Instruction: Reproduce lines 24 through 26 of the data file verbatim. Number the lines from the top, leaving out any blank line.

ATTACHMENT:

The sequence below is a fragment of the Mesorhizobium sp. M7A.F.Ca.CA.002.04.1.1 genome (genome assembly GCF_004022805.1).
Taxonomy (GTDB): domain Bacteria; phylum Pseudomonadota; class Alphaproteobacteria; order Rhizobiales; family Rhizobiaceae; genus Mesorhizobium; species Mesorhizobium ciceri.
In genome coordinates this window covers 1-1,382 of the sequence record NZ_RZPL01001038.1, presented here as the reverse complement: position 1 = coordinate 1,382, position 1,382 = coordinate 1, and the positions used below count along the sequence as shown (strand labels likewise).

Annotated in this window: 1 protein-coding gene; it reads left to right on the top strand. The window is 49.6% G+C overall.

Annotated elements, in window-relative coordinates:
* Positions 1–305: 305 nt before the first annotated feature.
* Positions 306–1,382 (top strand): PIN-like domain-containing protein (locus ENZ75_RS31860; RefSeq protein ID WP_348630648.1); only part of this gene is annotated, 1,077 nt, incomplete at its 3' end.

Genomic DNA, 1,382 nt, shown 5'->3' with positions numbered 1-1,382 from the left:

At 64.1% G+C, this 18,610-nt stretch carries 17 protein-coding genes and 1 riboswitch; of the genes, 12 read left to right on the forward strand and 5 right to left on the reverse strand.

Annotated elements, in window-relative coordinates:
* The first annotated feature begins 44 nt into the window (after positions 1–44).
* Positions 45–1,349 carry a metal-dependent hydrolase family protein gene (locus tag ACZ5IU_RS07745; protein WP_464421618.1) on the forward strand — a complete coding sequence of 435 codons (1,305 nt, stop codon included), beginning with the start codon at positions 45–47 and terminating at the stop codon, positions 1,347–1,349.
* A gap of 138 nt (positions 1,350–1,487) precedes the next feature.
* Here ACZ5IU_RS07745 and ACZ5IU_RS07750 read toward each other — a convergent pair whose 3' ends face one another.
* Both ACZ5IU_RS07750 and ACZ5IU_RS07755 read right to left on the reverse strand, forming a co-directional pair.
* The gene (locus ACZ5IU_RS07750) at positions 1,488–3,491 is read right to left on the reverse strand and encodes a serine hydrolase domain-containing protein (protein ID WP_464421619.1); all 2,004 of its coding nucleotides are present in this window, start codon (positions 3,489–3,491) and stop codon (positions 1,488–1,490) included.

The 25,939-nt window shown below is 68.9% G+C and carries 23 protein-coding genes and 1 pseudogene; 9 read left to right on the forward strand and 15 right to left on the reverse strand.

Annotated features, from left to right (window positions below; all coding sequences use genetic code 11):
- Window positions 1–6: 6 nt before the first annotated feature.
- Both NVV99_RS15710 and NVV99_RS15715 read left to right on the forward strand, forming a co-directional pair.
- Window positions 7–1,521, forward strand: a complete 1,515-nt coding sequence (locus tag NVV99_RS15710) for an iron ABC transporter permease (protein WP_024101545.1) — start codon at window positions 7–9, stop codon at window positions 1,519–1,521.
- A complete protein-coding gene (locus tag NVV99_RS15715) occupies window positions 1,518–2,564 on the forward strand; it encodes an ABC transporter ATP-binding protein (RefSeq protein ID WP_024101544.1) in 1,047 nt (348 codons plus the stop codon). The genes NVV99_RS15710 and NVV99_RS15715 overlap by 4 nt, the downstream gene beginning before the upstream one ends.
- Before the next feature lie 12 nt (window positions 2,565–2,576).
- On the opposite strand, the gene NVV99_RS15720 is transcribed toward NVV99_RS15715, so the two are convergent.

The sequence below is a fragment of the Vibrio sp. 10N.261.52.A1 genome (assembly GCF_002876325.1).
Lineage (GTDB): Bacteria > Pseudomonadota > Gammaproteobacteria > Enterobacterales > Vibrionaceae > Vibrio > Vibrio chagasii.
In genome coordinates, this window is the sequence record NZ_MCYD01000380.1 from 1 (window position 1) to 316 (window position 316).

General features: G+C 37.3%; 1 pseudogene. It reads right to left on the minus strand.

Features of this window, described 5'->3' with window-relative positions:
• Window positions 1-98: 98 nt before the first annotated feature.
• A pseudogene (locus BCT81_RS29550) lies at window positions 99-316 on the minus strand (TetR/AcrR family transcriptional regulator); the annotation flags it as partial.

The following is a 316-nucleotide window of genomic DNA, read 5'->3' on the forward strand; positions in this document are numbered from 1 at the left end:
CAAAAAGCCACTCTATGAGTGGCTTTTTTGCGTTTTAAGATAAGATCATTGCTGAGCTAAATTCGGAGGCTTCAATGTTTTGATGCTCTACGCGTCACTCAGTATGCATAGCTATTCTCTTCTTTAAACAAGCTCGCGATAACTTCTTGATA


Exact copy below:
- On the opposite strand, the gene NVV99_RS15720 is transcribed toward NVV99_RS15715, so the two are convergent.

The sequence below is a fragment of the Vibrio sp. 10N.261.52.A1 genome (assembly GCF_002876325.1).
Lineage (GTDB): Bacteria > Pseudomonadota > Gammaproteobacteria > Enterobacterales > Vibrionaceae > Vibrio > Vibrio chagasii.